Cooking with oils

When it comes to oils, you may think that vegetable oils beat animal fats hands down for health. But if you regularly cook with vegetable oils, you could actually be putting your health at risk.

When heating oils at a high temperature (the temperatures used for deep frying), the structure of certain oils can change and create substances called aldehydes or lipid peroxides. These substances have been linked to an increased risk of heart disease and cancer.

So which oils form these harmful substances? 

Oils such as sunflower oil, safflower oil and corn oil are high in polyunsaturates and despite often being thought of as the healthier choice, they form high amounts of aldehydes when heated to high temperatures. Fats high in saturates on the other hand like butter, lard, coconut oil and fats high in monounsaturates like olive oil or cold pressed rapeseed oil are much more stable and don’t produce these unhealthy substances. Therefore these types of oils are better choices for frying at high temperatures.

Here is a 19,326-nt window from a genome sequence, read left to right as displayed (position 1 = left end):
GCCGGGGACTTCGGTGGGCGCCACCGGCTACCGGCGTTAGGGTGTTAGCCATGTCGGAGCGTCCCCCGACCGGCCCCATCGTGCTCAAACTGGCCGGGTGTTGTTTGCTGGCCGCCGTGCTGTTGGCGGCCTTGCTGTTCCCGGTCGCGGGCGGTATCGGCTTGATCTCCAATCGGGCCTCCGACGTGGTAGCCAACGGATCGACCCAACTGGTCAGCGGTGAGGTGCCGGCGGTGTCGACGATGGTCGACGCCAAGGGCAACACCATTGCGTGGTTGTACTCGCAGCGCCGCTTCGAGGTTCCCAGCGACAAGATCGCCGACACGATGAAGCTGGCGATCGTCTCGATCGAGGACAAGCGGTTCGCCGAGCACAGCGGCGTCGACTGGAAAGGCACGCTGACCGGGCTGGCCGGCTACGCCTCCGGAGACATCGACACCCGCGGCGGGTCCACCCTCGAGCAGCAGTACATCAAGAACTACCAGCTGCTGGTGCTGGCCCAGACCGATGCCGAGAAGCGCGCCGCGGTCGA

Another tip to keep your fats at their healthiest is to keep them away from the light and store them in a cool place to avoid any nasty substances forming. And for overall health, the best way to reduce intake of harmful aldehydes is to cut back on deep frying and lightly stir-fry, roast, grill or steam instead.

Written by Ruth Tongue
(MSc Nutrition)